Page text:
Masterpiece On The Mississippi

by Camellia Staab July. 21, 2021 390 views

The total driving distance from Galena, IL to Dubuque, IA is 16 miles or 26 kilometers. Thus, it would make no sense to drive all the way to Galena and not visit Dubuque as well.

Mural Art by Ryan Christenson, but prefers to go by ARCY.

Mural Art by Ryan Christenson, but prefers to go by ARCY.

Dubuque is Iowa’s oldest city and is among the oldest settlements west of the Mississippi River. The first permanent settler to the area was French-Canadian fur trader Julien Dubuque. When he arrived in 1785, the Mesquakie (Fox) Indians occupied the region which included an abundant amount of lead mines. Knowing lead’s importance to Europeans, the Mesquakie kept the locations of the mines a secret. But Julien Dubuque developed close relationships with the Mesquakie while trading fur and the Mesquakie informed him of the region’s wealth of lead deposits. Working together to mine the lead with the Mesquakie, Julien Dubuque was eventually given control of the mines, which he named the Mines of Spain ,and successfully operated until his death in 1810. On June 1, 1833, the land Julien Dubuque had worked so hard to develop was opened up for settlement by the United States Government under the Black Hawk Purchase Treaty and came to be known as the city of Dubuque when it was chartered in 1837.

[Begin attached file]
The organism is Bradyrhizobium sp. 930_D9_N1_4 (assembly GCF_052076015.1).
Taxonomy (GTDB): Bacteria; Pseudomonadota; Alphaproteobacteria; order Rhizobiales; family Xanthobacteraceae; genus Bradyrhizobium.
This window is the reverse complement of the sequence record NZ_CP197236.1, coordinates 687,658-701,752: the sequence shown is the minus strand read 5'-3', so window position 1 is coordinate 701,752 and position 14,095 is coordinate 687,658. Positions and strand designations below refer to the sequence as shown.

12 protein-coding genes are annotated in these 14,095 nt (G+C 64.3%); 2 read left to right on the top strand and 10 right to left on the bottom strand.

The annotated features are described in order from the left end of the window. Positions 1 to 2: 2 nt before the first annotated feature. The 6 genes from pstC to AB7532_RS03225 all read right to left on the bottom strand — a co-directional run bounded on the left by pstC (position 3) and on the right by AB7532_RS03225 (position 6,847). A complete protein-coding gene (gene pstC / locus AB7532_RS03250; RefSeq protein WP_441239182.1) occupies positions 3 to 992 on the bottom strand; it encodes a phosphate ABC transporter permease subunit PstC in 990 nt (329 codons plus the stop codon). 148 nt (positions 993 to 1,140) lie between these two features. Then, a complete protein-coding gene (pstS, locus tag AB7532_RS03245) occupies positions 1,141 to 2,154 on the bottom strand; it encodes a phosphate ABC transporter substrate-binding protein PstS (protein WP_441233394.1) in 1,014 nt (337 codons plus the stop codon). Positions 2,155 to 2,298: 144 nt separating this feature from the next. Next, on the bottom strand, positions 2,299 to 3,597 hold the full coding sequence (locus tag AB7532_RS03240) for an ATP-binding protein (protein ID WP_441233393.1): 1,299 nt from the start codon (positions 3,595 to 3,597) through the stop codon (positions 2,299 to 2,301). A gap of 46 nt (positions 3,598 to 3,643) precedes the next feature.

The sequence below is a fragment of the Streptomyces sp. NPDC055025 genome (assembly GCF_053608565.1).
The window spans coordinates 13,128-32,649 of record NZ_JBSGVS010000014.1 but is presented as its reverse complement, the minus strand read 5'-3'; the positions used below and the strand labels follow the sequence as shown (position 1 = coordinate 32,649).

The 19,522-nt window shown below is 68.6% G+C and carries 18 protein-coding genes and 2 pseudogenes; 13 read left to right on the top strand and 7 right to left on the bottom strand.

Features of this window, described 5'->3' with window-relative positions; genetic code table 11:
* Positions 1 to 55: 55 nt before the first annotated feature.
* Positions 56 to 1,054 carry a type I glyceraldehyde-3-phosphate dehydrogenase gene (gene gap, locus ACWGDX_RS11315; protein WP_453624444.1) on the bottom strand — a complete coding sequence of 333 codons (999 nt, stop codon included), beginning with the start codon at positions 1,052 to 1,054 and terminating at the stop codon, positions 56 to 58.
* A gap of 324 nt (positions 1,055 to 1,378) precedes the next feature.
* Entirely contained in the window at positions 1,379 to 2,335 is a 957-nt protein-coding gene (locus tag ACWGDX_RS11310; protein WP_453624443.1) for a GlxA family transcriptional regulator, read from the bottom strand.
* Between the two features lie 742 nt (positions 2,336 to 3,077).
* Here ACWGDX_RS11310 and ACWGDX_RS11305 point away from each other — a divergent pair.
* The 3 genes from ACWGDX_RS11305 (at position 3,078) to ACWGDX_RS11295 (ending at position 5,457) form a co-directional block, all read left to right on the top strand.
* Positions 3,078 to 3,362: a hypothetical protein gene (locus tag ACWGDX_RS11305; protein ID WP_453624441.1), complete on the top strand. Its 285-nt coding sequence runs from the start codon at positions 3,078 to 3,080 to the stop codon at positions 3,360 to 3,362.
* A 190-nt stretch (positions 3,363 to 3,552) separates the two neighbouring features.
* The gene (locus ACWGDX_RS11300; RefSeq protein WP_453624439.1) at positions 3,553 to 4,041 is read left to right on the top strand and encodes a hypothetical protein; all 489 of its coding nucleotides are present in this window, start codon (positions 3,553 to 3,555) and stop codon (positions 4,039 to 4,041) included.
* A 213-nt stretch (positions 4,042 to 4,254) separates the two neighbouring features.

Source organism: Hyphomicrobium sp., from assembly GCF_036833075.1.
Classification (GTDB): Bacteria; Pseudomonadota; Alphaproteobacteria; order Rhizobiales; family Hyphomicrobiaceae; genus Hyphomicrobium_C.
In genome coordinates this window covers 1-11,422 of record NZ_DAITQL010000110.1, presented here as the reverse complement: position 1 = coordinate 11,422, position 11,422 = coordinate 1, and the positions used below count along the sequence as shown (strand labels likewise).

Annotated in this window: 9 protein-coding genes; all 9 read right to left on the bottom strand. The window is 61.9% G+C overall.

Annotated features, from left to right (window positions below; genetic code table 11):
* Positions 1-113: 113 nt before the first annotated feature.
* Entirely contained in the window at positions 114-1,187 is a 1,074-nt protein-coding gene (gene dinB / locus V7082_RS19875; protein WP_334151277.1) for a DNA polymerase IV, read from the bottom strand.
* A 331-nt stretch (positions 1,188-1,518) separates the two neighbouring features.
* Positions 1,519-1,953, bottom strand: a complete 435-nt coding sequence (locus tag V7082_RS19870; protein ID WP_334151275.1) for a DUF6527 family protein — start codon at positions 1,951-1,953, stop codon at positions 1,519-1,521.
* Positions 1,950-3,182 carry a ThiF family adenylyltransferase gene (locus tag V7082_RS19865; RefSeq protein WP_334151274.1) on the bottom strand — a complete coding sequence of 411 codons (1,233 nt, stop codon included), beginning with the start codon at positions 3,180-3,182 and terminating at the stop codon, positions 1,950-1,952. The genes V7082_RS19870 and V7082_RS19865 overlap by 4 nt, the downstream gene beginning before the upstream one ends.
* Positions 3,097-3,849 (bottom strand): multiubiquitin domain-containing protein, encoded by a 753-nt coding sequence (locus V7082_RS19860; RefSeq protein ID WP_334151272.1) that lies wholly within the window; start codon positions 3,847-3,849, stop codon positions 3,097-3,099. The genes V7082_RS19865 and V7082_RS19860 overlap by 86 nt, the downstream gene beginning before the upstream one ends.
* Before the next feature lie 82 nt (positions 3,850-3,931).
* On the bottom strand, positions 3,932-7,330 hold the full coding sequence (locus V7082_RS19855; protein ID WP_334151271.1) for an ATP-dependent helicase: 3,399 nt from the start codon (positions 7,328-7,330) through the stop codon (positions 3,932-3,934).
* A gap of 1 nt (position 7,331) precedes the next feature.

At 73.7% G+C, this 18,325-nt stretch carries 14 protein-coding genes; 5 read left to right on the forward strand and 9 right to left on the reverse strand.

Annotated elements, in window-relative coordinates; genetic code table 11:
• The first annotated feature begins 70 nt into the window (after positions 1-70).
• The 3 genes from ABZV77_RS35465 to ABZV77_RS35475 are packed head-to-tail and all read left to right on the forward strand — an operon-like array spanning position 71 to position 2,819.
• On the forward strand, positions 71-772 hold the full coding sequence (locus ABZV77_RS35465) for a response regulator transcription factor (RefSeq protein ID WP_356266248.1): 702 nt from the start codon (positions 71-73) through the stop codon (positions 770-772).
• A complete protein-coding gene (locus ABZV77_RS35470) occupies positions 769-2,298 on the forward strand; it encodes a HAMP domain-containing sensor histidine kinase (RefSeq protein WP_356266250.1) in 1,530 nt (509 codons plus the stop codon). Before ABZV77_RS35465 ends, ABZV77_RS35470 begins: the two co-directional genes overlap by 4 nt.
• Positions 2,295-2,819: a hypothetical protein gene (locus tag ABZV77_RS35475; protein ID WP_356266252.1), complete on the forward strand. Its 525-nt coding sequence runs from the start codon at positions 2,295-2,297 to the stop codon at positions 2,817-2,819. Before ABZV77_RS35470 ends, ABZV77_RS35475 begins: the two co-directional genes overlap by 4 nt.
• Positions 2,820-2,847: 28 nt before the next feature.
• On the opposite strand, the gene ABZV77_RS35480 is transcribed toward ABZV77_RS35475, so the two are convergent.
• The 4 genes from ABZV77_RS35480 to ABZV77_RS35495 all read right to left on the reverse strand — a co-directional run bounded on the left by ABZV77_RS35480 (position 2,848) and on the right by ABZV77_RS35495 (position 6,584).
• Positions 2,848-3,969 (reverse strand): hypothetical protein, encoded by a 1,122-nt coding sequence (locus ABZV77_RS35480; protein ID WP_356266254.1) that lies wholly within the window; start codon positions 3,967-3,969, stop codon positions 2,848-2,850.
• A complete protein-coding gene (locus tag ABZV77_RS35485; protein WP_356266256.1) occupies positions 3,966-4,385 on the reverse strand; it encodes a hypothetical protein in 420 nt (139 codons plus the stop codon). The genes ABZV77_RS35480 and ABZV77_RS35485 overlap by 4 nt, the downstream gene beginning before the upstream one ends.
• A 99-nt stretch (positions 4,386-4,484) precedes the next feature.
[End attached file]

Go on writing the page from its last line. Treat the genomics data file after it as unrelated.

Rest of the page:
Dubuque’s location to the Mississippi and its abundant land and resources, attracted large numbers of immigrants, particularly Irish and Germans, from overcrowded cities on the east coast. The Black Hawk Purchase Treaty allowed miners the first opportunity to settle along the banks west of the Mississippi and those that moved westward referred to Dubuque as the “Key City”—the place in which the door to their dreams of a better life was opened. Settlers to this vibrant river city were known for mining and fur-trading, but later flourished in the industries of button making, boat building, logging, mill working, meat packing, and other heavy industries. Since then, the community has had a long-standing manufacturing sector and a growing service sector. Dubuque is now the major retail, medical, education and employment center for the tri-state area.